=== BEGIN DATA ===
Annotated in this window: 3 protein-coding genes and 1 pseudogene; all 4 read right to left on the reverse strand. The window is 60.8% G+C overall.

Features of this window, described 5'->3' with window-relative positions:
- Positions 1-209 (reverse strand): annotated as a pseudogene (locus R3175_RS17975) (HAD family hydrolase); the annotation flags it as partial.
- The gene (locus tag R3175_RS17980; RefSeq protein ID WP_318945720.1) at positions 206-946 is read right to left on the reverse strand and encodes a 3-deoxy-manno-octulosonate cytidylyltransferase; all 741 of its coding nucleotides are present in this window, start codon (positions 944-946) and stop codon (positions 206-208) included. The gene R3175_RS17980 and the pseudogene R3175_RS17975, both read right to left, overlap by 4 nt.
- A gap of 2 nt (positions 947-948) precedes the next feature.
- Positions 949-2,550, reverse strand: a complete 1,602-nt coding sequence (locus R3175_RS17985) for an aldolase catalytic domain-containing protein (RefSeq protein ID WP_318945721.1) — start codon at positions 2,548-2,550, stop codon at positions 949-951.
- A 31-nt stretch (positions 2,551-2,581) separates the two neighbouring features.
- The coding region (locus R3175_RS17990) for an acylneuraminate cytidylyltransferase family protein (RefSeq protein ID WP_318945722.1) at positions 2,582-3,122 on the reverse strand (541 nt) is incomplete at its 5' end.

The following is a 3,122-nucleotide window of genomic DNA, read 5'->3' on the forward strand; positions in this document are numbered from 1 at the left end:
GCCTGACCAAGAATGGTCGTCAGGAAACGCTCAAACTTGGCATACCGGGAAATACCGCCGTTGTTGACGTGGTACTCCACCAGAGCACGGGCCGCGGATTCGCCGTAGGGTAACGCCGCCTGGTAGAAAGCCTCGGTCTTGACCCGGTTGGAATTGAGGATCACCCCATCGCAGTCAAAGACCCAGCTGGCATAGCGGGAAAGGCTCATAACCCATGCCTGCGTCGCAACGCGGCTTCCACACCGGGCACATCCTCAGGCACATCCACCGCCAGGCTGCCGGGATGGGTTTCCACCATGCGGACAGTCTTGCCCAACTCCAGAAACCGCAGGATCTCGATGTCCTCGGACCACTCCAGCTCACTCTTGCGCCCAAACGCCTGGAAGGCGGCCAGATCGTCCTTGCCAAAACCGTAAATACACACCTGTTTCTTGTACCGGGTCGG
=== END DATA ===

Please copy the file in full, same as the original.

Annotated in this window: 3 protein-coding genes and 1 pseudogene; all 4 read right to left on the reverse strand. The window is 60.8% G+C overall.

Features of this window, described 5'->3' with window-relative positions:
- Positions 1-209 (reverse strand): annotated as a pseudogene (locus R3175_RS17975) (HAD family hydrolase); the annotation flags it as partial.
- The gene (locus tag R3175_RS17980; RefSeq protein ID WP_318945720.1) at positions 206-946 is read right to left on the reverse strand and encodes a 3-deoxy-manno-octulosonate cytidylyltransferase; all 741 of its coding nucleotides are present in this window, start codon (positions 944-946) and stop codon (positions 206-208) included. The gene R3175_RS17980 and the pseudogene R3175_RS17975, both read right to left, overlap by 4 nt.
- A gap of 2 nt (positions 947-948) precedes the next feature.
- Positions 949-2,550, reverse strand: a complete 1,602-nt coding sequence (locus R3175_RS17985) for an aldolase catalytic domain-containing protein (RefSeq protein ID WP_318945721.1) — start codon at positions 2,548-2,550, stop codon at positions 949-951.
- A 31-nt stretch (positions 2,551-2,581) separates the two neighbouring features.
- The coding region (locus R3175_RS17990) for an acylneuraminate cytidylyltransferase family protein (RefSeq protein ID WP_318945722.1) at positions 2,582-3,122 on the reverse strand (541 nt) is incomplete at its 5' end.

The following is a 3,122-nucleotide window of genomic DNA, read 5'->3' on the forward strand; positions in this document are numbered from 1 at the left end:
GCCTGACCAAGAATGGTCGTCAGGAAACGCTCAAACTTGGCATACCGGGAAATACCGCCGTTGTTGACGTGGTACTCCACCAGAGCACGGGCCGCGGATTCGCCGTAGGGTAACGCCGCCTGGTAGAAAGCCTCGGTCTTGACCCGGTTGGAATTGAGGATCACCCCATCGCAGTCAAAGACCCAGCTGGCATAGCGGGAAAGGCTCATAACCCATGCCTGCGTCGCAACGCGGCTTCCACACCGGGCACATCCTCAGGCACATCCACCGCCAGGCTGCCGGGATGGGTTTCCACCATGCGGACAGTCTTGCCCAACTCCAGAAACCGCAGGATCTCGATGTCCTCGGACCACTCCAGCTCACTCTTGCGCCCAAACGCCTGGAAGGCGGCCAGATCGTCCTTGCCAAAACCGTAAATACACACCTGTTTCTTGTACCGGGTCGG